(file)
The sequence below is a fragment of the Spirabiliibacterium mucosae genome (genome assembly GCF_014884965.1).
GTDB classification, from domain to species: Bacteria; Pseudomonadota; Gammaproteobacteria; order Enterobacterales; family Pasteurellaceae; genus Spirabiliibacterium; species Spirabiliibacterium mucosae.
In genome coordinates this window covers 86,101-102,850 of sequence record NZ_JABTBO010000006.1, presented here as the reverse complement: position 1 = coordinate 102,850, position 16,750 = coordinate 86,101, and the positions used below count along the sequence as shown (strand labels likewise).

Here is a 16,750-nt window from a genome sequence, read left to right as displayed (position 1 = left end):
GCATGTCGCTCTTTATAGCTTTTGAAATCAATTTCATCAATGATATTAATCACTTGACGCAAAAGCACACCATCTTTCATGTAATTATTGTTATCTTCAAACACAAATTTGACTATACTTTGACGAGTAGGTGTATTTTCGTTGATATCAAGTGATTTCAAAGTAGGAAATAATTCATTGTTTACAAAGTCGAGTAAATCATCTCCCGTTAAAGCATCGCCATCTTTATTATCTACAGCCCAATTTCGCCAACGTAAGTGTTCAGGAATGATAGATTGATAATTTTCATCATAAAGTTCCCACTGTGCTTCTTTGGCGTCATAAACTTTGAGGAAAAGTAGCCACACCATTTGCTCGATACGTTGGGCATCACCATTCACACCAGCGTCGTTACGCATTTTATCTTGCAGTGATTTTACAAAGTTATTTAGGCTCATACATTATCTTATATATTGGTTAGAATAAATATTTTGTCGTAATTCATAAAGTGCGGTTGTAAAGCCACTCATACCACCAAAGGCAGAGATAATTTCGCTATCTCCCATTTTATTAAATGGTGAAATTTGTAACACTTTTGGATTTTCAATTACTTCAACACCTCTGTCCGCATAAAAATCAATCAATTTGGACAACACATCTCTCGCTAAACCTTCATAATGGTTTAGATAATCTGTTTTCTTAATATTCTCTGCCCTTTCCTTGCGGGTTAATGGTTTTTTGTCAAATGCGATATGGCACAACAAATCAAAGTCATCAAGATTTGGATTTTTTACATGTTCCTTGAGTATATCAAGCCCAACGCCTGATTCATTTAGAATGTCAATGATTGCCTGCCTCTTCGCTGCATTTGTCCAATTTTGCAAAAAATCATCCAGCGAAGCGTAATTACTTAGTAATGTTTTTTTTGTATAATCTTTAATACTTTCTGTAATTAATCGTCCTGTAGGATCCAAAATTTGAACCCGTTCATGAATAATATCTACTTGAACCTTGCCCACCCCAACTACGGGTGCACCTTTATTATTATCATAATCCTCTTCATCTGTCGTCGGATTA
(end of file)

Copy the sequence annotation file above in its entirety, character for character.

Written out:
The sequence below is a fragment of the Spirabiliibacterium mucosae genome (genome assembly GCF_014884965.1).
GTDB classification, from domain to species: Bacteria; Pseudomonadota; Gammaproteobacteria; order Enterobacterales; family Pasteurellaceae; genus Spirabiliibacterium; species Spirabiliibacterium mucosae.
In genome coordinates this window covers 86,101-102,850 of sequence record NZ_JABTBO010000006.1, presented here as the reverse complement: position 1 = coordinate 102,850, position 16,750 = coordinate 86,101, and the positions used below count along the sequence as shown (strand labels likewise).

Here is a 16,750-nt window from a genome sequence, read left to right as displayed (position 1 = left end):
GCATGTCGCTCTTTATAGCTTTTGAAATCAATTTCATCAATGATATTAATCACTTGACGCAAAAGCACACCATCTTTCATGTAATTATTGTTATCTTCAAACACAAATTTGACTATACTTTGACGAGTAGGTGTATTTTCGTTGATATCAAGTGATTTCAAAGTAGGAAATAATTCATTGTTTACAAAGTCGAGTAAATCATCTCCCGTTAAAGCATCGCCATCTTTATTATCTACAGCCCAATTTCGCCAACGTAAGTGTTCAGGAATGATAGATTGATAATTTTCATCATAAAGTTCCCACTGTGCTTCTTTGGCGTCATAAACTTTGAGGAAAAGTAGCCACACCATTTGCTCGATACGTTGGGCATCACCATTCACACCAGCGTCGTTACGCATTTTATCTTGCAGTGATTTTACAAAGTTATTTAGGCTCATACATTATCTTATATATTGGTTAGAATAAATATTTTGTCGTAATTCATAAAGTGCGGTTGTAAAGCCACTCATACCACCAAAGGCAGAGATAATTTCGCTATCTCCCATTTTATTAAATGGTGAAATTTGTAACACTTTTGGATTTTCAATTACTTCAACACCTCTGTCCGCATAAAAATCAATCAATTTGGACAACACATCTCTCGCTAAACCTTCATAATGGTTTAGATAATCTGTTTTCTTAATATTCTCTGCCCTTTCCTTGCGGGTTAATGGTTTTTTGTCAAATGCGATATGGCACAACAAATCAAAGTCATCAAGATTTGGATTTTTTACATGTTCCTTGAGTATATCAAGCCCAACGCCTGATTCATTTAGAATGTCAATGATTGCCTGCCTCTTCGCTGCATTTGTCCAATTTTGCAAAAAATCATCCAGCGAAGCGTAATTACTTAGTAATGTTTTTTTTGTATAATCTTTAATACTTTCTGTAATTAATCGTCCTGTAGGATCCAAAATTTGAACCCGTTCATGAATAATATCTACTTGAACCTTGCCCACCCCAACTACGGGTGCACCTTTATTATTATCATAATCCTCTTCATCTGTCGTCGGATTA